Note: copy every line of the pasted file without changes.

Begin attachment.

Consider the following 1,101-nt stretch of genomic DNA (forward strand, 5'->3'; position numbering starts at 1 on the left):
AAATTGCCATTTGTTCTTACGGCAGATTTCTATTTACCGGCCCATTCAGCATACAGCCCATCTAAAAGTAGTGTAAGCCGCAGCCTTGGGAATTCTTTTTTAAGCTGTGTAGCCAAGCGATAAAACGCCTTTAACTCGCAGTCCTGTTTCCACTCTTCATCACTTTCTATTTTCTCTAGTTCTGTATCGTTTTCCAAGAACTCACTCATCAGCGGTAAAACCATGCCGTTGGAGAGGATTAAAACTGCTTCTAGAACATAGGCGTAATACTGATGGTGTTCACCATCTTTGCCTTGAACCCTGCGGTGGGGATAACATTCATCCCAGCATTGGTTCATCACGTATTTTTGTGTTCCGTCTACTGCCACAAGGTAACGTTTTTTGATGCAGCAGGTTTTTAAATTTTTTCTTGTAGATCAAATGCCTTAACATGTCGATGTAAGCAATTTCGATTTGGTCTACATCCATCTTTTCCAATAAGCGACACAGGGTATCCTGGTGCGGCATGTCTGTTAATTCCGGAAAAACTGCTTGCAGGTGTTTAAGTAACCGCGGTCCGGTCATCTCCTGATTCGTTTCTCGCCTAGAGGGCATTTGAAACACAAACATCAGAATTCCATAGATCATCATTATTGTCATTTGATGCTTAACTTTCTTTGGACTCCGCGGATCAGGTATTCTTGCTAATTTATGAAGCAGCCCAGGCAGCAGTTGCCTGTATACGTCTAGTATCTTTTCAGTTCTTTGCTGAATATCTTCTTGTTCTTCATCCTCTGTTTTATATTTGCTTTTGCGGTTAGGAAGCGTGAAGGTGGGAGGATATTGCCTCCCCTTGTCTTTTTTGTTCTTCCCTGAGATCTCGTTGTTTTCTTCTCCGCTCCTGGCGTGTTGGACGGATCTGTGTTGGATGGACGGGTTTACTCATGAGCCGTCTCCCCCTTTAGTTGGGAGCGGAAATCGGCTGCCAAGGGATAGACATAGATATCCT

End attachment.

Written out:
Consider the following 1,101-nt stretch of genomic DNA (forward strand, 5'->3'; position numbering starts at 1 on the left):
AAATTGCCATTTGTTCTTACGGCAGATTTCTATTTACCGGCCCATTCAGCATACAGCCCATCTAAAAGTAGTGTAAGCCGCAGCCTTGGGAATTCTTTTTTAAGCTGTGTAGCCAAGCGATAAAACGCCTTTAACTCGCAGTCCTGTTTCCACTCTTCATCACTTTCTATTTTCTCTAGTTCTGTATCGTTTTCCAAGAACTCACTCATCAGCGGTAAAACCATGCCGTTGGAGAGGATTAAAACTGCTTCTAGAACATAGGCGTAATACTGATGGTGTTCACCATCTTTGCCTTGAACCCTGCGGTGGGGATAACATTCATCCCAGCATTGGTTCATCACGTATTTTTGTGTTCCGTCTACTGCCACAAGGTAACGTTTTTTGATGCAGCAGGTTTTTAAATTTTTTCTTGTAGATCAAATGCCTTAACATGTCGATGTAAGCAATTTCGATTTGGTCTACATCCATCTTTTCCAATAAGCGACACAGGGTATCCTGGTGCGGCATGTCTGTTAATTCCGGAAAAACTGCTTGCAGGTGTTTAAGTAACCGCGGTCCGGTCATCTCCTGATTCGTTTCTCGCCTAGAGGGCATTTGAAACACAAACATCAGAATTCCATAGATCATCATTATTGTCATTTGATGCTTAACTTTCTTTGGACTCCGCGGATCAGGTATTCTTGCTAATTTATGAAGCAGCCCAGGCAGCAGTTGCCTGTATACGTCTAGTATCTTTTCAGTTCTTTGCTGAATATCTTCTTGTTCTTCATCCTCTGTTTTATATTTGCTTTTGCGGTTAGGAAGCGTGAAGGTGGGAGGATATTGCCTCCCCTTGTCTTTTTTGTTCTTCCCTGAGATCTCGTTGTTTTCTTCTCCGCTCCTGGCGTGTTGGACGGATCTGTGTTGGATGGACGGGTTTACTCATGAGCCGTCTCCCCCTTTAGTTGGGAGCGGAAATCGGCTGCCAAGGGATAGACATAGATATCCT